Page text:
Hierarchical organizational structure

A hierarchical organizational structure contains a direct chain of command from the top of the organization to the bottom. Senior management makes all critical decisions, which are then passed down through subsidiary levels of management. If someone at the bottom of this organizational pyramid wants to make a decision, they pass the request up through the chain of command for approval, for which a decision will eventually be returned. A hierarchical structure operates well when there are few products that are sold in high volume, so that tight control can be maintained over the design, quality, production, and distribution of goods.

For example, Horton Corporation develops a wildly popular super widget that is in strong demand in many countries. This widget is the only product that Horton sells. The president decides to tightly control the quality of this super widget by producing it in a single, large-scale facility, and selling it through a chain of distributors. This calls for a hierarchical structure to control all aspects of production and distribution. The distributors are allowed to engage in their own marketing activities, so this portion of the business is essentially localized and not under the control of Horton.

Advantages of the Hierarchical Structure

A hierarchical system allows a few people to control all aspects of an organization, which has the following advantages:

  • Control orientation. When there are just a few key products being sold, or there is a specific marketing message to be distributed, the hierarchical system works well. For example, a high-end women’s handbag manufacturer will likely need to employ a hierarchical system in order to closely monitor the design and production of handbags. Similarly, a high-volume consumer products company needs to maintain a consistent worldwide brand image, and so needs to control all aspects of production, distribution, and marketing.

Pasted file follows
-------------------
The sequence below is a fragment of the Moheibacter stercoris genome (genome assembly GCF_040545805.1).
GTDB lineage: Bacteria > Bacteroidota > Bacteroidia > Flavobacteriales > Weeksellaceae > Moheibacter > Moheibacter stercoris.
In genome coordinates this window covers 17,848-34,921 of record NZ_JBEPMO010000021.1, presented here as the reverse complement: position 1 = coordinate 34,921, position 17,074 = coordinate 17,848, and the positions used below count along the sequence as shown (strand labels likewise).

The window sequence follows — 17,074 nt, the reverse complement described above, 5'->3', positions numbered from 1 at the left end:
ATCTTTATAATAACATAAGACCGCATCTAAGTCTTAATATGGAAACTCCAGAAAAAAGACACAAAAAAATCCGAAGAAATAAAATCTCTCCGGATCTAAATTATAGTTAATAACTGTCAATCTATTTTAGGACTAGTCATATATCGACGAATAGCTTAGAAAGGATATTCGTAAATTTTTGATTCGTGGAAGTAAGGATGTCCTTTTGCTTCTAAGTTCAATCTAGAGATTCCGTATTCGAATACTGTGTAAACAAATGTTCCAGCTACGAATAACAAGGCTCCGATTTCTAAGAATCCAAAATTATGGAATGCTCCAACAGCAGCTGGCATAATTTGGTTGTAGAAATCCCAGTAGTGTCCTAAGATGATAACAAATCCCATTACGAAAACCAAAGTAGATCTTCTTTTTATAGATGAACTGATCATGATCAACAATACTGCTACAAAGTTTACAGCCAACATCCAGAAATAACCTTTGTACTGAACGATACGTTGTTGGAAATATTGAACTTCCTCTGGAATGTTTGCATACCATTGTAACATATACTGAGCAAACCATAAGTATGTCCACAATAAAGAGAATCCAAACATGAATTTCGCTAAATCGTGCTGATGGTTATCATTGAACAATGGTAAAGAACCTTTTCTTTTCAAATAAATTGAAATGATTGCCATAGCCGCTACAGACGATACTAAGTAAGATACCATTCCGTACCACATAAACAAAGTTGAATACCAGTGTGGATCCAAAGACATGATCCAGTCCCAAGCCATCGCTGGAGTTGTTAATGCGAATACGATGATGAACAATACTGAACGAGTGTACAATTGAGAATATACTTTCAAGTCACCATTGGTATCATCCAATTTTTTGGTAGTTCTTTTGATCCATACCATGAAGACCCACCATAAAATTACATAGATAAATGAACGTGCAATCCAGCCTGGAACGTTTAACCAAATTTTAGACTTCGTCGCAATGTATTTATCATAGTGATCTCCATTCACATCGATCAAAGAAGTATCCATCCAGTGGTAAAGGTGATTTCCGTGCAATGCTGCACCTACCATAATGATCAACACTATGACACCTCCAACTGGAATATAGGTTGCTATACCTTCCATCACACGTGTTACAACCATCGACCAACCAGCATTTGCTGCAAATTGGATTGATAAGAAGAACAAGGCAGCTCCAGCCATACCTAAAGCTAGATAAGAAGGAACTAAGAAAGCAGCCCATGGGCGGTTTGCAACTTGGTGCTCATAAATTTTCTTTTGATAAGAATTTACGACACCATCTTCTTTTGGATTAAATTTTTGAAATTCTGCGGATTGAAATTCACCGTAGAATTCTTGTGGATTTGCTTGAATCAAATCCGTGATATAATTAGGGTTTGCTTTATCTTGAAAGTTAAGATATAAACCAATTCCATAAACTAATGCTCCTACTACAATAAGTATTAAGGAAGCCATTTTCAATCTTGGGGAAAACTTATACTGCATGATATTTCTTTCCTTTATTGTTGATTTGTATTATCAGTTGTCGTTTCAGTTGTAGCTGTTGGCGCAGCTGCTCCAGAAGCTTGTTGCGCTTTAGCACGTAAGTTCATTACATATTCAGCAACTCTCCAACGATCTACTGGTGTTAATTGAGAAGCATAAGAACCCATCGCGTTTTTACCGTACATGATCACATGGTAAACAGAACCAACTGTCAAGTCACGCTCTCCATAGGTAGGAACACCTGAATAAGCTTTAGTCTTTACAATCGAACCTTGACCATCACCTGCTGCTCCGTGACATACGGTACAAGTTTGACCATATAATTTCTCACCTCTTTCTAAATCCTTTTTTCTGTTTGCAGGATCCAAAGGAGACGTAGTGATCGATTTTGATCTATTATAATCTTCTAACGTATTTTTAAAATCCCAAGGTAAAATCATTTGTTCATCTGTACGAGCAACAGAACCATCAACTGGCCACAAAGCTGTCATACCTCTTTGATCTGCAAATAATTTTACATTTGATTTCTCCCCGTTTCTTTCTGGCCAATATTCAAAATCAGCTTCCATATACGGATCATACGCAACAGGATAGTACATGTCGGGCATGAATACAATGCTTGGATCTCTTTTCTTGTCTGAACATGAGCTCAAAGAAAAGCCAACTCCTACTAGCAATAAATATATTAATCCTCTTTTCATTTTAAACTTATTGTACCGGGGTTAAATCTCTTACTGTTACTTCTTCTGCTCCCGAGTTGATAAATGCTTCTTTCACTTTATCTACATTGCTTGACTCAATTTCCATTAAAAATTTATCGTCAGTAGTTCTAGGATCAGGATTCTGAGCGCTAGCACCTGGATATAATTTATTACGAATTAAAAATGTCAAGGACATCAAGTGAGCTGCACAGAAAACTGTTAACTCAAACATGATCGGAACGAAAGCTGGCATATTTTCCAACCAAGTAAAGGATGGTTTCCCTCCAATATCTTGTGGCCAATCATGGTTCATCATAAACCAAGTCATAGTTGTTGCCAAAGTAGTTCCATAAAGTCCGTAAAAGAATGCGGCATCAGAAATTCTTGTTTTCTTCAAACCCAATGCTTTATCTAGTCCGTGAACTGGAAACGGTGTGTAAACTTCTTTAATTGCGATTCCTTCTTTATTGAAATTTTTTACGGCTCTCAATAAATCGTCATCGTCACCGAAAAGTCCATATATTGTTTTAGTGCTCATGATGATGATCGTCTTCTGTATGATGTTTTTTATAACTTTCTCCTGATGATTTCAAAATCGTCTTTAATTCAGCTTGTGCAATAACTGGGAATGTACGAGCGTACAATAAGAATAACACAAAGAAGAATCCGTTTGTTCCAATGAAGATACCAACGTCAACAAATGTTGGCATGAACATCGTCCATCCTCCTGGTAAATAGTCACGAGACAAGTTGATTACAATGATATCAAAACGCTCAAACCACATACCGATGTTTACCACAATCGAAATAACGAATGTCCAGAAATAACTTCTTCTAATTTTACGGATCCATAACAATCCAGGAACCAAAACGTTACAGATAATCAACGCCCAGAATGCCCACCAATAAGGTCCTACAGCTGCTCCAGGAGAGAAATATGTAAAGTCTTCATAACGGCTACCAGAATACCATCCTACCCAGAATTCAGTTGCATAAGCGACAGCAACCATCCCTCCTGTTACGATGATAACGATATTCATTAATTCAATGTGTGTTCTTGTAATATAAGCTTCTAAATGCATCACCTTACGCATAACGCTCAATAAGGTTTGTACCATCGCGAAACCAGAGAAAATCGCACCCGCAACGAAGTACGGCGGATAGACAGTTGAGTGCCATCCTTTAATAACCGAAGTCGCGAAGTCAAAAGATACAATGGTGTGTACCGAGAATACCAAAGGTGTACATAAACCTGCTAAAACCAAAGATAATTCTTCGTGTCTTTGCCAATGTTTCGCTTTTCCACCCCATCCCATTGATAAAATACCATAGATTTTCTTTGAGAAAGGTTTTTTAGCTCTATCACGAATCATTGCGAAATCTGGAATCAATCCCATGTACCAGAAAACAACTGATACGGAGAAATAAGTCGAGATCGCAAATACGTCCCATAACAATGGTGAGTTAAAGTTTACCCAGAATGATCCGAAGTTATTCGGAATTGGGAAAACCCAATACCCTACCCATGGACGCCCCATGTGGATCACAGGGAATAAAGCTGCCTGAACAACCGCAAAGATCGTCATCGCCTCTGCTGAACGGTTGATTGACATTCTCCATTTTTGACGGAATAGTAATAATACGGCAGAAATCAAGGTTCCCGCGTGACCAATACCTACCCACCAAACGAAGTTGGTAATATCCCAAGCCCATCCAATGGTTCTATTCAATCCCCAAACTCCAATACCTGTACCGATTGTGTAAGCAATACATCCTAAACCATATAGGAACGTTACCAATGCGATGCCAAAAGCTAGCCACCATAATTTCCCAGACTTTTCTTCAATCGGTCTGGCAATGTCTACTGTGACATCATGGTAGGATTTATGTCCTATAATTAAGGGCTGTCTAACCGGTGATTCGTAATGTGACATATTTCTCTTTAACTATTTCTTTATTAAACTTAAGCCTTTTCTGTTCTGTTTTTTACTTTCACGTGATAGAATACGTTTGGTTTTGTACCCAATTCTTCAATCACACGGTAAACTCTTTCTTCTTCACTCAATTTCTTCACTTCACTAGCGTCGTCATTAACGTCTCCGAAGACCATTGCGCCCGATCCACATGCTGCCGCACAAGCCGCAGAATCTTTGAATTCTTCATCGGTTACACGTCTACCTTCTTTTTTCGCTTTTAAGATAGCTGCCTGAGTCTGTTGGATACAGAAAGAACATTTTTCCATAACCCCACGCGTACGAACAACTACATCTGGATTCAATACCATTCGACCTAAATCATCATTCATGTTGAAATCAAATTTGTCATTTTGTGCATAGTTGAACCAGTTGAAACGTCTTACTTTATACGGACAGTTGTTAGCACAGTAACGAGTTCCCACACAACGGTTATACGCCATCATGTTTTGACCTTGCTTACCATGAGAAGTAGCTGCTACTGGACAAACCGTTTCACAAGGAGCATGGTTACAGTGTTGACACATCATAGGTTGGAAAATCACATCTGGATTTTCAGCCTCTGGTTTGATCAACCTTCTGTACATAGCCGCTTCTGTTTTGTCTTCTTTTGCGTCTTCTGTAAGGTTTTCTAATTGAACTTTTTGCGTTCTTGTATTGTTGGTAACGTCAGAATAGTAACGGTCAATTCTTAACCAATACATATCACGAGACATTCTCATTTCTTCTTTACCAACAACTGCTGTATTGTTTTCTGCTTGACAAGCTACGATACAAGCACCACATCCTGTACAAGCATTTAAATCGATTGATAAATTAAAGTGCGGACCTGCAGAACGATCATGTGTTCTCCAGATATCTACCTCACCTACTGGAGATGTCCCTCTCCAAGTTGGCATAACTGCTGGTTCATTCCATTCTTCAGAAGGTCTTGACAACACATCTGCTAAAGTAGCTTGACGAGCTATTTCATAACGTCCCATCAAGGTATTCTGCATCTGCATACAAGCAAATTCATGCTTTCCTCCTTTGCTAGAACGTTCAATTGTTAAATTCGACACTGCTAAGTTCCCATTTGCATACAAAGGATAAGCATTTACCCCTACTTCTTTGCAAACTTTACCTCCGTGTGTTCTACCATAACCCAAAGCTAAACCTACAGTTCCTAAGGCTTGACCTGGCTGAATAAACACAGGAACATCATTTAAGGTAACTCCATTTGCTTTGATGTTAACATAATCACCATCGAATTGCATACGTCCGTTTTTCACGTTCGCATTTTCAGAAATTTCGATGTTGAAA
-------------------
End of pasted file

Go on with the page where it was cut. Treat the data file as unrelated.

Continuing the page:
• Career path. There is a clear career path through this type of organization, with employees gradually advancing through the various levels of management over a number of years. Those reaching senior positions tend to have built up massive experience with the company.
  • Clear reporting. Since power is so centralized, it is easy to determine who is authorized to make a decision.
  • Specialization. Employees are more likely to have niche positions that allow them to become in-depth specialists. If their expertise is used effectively, this means that a company can have a number of centers within the organization where best practices are employed.

Disadvantages of the Hierarchical Structure

Though the higher level of coordination associated with the hierarchical system is useful in some instances, there are also a number of problems with it relating to the flow of information, the speed of decision making, and added costs. Consider the following issues:

  • Restricted information. Information tends to flow toward the top of the organizational structure, so that the management team has a complete set of information with which to run the business. However, the reverse is not the case. There is very little downward flow of information to the lower levels of the organization, which tends to cramp any initiatives that might otherwise originate in these areas.
  • Slow decision making. The hierarchical system takes time for management decisions to percolate down through the various levels of management and be enacted. If a company operates in a swiftly-changing environment, this can mean that the business is slow to react to competitive and environmental pressures, and so can lose market share.
  • Added costs. A hierarchical system requires a considerable amount of corporate overhead to support the senior management group, including extra layers of management, internal auditors, budgeting and control departments, and so forth. This can be an excessive burden on profits when the bureaucracy is especially bloated.

In general, there is a trend away from the hierarchical system and toward a decentralized organizational structure (see next). This trend is primarily driven by the speed with which decisions must be made, since many markets are now highly competitive and require lightning-fast decision making. This does not mean that the hierarchical system is entirely outmoded – on the contrary, there are a number of businesses that require tight control over limited product lines, and which therefore continue to operate well within this structure.